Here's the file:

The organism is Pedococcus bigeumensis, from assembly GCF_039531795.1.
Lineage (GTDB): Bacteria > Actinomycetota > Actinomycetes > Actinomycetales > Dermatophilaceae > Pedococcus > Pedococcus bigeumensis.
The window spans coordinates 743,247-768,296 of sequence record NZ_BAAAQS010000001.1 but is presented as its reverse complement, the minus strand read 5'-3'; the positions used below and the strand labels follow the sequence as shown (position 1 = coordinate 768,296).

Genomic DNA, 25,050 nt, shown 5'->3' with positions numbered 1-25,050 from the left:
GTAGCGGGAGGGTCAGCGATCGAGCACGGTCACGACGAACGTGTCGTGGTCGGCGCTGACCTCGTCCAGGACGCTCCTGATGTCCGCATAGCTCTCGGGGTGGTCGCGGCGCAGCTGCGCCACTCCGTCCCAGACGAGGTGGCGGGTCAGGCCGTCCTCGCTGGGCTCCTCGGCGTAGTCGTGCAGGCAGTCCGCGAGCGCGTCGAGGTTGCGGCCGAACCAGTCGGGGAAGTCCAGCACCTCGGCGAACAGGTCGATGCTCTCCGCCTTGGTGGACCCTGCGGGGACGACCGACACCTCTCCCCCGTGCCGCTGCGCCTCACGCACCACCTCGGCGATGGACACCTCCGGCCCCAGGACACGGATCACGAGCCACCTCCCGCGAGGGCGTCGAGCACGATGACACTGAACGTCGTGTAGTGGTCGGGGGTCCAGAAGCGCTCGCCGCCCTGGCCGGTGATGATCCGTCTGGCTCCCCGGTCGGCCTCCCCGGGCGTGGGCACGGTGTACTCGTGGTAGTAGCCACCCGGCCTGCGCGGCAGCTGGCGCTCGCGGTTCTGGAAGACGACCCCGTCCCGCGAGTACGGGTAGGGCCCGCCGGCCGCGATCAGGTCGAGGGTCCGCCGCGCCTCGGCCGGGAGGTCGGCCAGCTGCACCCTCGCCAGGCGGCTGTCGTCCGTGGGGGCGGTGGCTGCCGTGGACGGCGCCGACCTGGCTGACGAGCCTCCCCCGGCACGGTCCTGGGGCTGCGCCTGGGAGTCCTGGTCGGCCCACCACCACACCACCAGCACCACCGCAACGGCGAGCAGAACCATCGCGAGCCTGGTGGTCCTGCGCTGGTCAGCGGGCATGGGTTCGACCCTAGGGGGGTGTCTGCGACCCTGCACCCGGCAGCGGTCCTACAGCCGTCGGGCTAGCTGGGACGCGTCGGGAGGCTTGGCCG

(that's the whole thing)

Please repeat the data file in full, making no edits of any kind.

The organism is Pedococcus bigeumensis, from assembly GCF_039531795.1.
Lineage (GTDB): Bacteria > Actinomycetota > Actinomycetes > Actinomycetales > Dermatophilaceae > Pedococcus > Pedococcus bigeumensis.
The window spans coordinates 743,247-768,296 of sequence record NZ_BAAAQS010000001.1 but is presented as its reverse complement, the minus strand read 5'-3'; the positions used below and the strand labels follow the sequence as shown (position 1 = coordinate 768,296).

Genomic DNA, 25,050 nt, shown 5'->3' with positions numbered 1-25,050 from the left:
GTAGCGGGAGGGTCAGCGATCGAGCACGGTCACGACGAACGTGTCGTGGTCGGCGCTGACCTCGTCCAGGACGCTCCTGATGTCCGCATAGCTCTCGGGGTGGTCGCGGCGCAGCTGCGCCACTCCGTCCCAGACGAGGTGGCGGGTCAGGCCGTCCTCGCTGGGCTCCTCGGCGTAGTCGTGCAGGCAGTCCGCGAGCGCGTCGAGGTTGCGGCCGAACCAGTCGGGGAAGTCCAGCACCTCGGCGAACAGGTCGATGCTCTCCGCCTTGGTGGACCCTGCGGGGACGACCGACACCTCTCCCCCGTGCCGCTGCGCCTCACGCACCACCTCGGCGATGGACACCTCCGGCCCCAGGACACGGATCACGAGCCACCTCCCGCGAGGGCGTCGAGCACGATGACACTGAACGTCGTGTAGTGGTCGGGGGTCCAGAAGCGCTCGCCGCCCTGGCCGGTGATGATCCGTCTGGCTCCCCGGTCGGCCTCCCCGGGCGTGGGCACGGTGTACTCGTGGTAGTAGCCACCCGGCCTGCGCGGCAGCTGGCGCTCGCGGTTCTGGAAGACGACCCCGTCCCGCGAGTACGGGTAGGGCCCGCCGGCCGCGATCAGGTCGAGGGTCCGCCGCGCCTCGGCCGGGAGGTCGGCCAGCTGCACCCTCGCCAGGCGGCTGTCGTCCGTGGGGGCGGTGGCTGCCGTGGACGGCGCCGACCTGGCTGACGAGCCTCCCCCGGCACGGTCCTGGGGCTGCGCCTGGGAGTCCTGGTCGGCCCACCACCACACCACCAGCACCACCGCAACGGCGAGCAGAACCATCGCGAGCCTGGTGGTCCTGCGCTGGTCAGCGGGCATGGGTTCGACCCTAGGGGGGTGTCTGCGACCCTGCACCCGGCAGCGGTCCTACAGCCGTCGGGCTAGCTGGGACGCGTCGGGAGGCTTGGCCG